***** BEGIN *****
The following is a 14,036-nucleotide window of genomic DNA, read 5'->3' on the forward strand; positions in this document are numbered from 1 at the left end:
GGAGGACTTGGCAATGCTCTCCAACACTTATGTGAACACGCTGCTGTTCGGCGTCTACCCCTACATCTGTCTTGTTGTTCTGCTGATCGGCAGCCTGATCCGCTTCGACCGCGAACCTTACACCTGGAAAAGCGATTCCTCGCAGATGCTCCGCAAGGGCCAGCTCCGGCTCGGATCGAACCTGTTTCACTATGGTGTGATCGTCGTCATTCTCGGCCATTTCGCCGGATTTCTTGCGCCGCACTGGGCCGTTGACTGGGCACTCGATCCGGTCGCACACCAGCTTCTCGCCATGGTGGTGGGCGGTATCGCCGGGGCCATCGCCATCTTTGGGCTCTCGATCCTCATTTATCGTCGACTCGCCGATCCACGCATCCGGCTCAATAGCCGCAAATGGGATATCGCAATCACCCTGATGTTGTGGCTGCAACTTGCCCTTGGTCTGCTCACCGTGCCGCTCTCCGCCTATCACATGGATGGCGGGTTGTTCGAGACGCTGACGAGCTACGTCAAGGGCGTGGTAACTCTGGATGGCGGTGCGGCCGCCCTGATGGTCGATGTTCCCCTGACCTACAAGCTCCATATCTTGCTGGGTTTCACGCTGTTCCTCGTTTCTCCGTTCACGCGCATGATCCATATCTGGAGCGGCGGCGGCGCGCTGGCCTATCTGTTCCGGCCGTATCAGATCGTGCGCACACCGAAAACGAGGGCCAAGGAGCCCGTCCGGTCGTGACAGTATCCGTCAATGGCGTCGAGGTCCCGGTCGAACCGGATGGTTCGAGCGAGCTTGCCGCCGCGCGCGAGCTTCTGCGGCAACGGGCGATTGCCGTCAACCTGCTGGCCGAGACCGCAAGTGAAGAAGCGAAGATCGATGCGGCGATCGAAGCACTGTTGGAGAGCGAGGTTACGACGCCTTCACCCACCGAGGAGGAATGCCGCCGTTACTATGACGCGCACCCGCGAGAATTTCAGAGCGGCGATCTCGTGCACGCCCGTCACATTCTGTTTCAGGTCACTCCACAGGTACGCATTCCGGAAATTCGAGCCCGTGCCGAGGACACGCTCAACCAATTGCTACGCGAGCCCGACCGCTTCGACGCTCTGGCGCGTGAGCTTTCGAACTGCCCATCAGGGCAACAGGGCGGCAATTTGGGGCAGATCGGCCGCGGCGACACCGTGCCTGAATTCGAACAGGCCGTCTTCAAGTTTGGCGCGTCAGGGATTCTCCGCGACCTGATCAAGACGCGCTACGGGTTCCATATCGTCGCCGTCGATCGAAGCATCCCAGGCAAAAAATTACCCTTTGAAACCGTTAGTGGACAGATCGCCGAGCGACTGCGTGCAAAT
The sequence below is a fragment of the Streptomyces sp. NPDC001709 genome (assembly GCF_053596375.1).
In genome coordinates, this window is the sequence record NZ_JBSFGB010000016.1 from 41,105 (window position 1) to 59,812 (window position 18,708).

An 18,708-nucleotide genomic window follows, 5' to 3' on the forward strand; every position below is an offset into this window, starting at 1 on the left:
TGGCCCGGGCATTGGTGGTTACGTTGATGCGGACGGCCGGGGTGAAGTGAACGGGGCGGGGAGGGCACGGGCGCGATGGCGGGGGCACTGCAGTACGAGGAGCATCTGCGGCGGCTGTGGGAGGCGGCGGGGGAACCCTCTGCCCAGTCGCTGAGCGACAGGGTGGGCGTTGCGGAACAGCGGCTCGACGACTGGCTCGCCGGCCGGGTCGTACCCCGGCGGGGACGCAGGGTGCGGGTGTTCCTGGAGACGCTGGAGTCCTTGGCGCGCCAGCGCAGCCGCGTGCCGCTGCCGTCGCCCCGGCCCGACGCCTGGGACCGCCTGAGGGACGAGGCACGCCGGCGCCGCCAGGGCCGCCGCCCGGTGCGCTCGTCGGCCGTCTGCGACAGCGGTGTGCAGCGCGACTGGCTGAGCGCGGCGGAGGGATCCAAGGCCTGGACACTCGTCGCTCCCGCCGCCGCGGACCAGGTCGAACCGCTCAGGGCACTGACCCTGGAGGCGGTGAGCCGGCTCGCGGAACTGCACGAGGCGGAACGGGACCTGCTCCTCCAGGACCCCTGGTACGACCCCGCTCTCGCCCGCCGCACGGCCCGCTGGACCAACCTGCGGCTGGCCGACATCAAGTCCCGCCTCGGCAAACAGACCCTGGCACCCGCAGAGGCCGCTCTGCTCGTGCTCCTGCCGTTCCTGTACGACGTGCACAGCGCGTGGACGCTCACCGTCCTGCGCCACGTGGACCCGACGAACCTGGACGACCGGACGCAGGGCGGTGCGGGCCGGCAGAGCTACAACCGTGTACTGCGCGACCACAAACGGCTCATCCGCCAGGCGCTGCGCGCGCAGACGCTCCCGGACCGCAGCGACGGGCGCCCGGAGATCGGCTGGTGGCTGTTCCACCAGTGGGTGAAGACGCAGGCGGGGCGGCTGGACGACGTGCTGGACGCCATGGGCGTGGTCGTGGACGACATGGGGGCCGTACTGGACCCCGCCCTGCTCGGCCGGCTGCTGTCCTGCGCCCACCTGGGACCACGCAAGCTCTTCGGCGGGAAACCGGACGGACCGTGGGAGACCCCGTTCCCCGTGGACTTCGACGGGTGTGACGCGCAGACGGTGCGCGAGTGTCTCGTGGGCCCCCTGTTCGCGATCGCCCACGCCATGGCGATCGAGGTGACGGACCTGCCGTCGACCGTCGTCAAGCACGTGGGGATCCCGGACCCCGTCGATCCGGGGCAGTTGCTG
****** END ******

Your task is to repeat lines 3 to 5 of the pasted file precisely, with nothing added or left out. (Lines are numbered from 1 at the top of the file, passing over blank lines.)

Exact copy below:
The sequence below is a fragment of the Streptomyces sp. NPDC001709 genome (assembly GCF_053596375.1).
In genome coordinates, this window is the sequence record NZ_JBSFGB010000016.1 from 41,105 (window position 1) to 59,812 (window position 18,708).

An 18,708-nucleotide genomic window follows, 5' to 3' on the forward strand; every position below is an offset into this window, starting at 1 on the left: